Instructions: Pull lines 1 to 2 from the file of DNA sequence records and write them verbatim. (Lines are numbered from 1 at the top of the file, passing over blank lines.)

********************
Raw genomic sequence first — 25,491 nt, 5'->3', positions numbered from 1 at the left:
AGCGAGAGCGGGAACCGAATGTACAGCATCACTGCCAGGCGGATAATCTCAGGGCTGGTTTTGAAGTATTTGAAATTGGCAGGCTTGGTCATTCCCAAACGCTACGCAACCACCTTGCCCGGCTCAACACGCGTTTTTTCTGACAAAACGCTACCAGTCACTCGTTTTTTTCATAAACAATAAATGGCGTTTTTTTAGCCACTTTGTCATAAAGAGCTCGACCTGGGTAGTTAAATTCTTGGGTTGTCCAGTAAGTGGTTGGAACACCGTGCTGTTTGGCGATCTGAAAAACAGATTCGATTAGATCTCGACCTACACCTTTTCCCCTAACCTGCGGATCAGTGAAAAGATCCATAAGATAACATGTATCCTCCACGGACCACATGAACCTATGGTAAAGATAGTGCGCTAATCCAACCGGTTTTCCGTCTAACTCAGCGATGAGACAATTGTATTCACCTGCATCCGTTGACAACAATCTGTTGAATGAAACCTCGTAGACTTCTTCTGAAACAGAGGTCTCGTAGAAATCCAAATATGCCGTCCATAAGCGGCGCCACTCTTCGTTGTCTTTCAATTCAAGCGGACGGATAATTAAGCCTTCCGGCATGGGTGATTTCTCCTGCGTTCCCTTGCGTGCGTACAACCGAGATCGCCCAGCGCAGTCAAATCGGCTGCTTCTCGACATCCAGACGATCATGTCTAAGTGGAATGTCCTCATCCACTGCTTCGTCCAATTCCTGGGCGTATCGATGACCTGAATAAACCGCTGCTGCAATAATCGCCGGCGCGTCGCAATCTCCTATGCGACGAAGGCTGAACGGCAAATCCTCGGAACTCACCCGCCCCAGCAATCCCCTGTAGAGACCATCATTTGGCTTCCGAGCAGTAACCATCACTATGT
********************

Raw genomic sequence first — 25,491 nt, 5'->3', positions numbered from 1 at the left:
AGCGAGAGCGGGAACCGAATGTACAGCATCACTGCCAGGCGGATAATCTCAGGGCTGGTTTTGAAGTATTTGAAATTGGCAGGCTTGGTCATTCCCAAACGCTACGCAACCACCTTGCCCGGCTCAACACGCGTTTTTTCTGACAAAACGCTACCAGTCACTCGTTTTTTTCATAAACAATAAATGGCGTTTTTTTAGCCACTTTGTCATAAAGAGCTCGACCTGGGTAGTTAAATTCTTGGGTTGTCCAGTAAGTGGTTGGAACACCGTGCTGTTTGGCGATCTGAAAAACAGATTCGATTAGATCTCGACCTACACCTTTTCCCCTAACCTGCGGATCAGTGAAAAGATCCATAAGATAACATGTATCCTCCACGGACCACATGAACCTATGGTAAAGATAGTGCGCTAATCCAACCGGTTTTCCGTCTAACTCAGCGATGAGACAATTGTATTCACCTGCATCCGTTGACAACAATCTGTTGAATGAAACCTCGTAGACTTCTTCTGAAACAGAGGTCTCGTAGAAATCCAAATATGCCGTCCATAAGCGGCGCCACTCTTCGTTGTCTTTCAATTCAAGCGGACGGATAATTAAGCCTTCCGGCATGGGTGATTTCTCCTGCGTTCCCTTGCGTGCGTACAACCGAGATCGCCCAGCGCAGTCAAATCGGCTGCTTCTCGACATCCAGACGATCATGTCTAAGTGGAATGTCCTCATCCACTGCTTCGTCCAATTCCTGGGCGTATCGATGACCTGAATAAACCGCTGCTGCAATAATCGCCGGCGCGTCGCAATCTCCTATGCGACGAAGGCTGAACGGCAAATCCTCGGAACTCACCCGCCCCAGCAATCCCCTGTAGAGACCATCATTTGGCTTCCGAGCAGTAACCATCACTATGT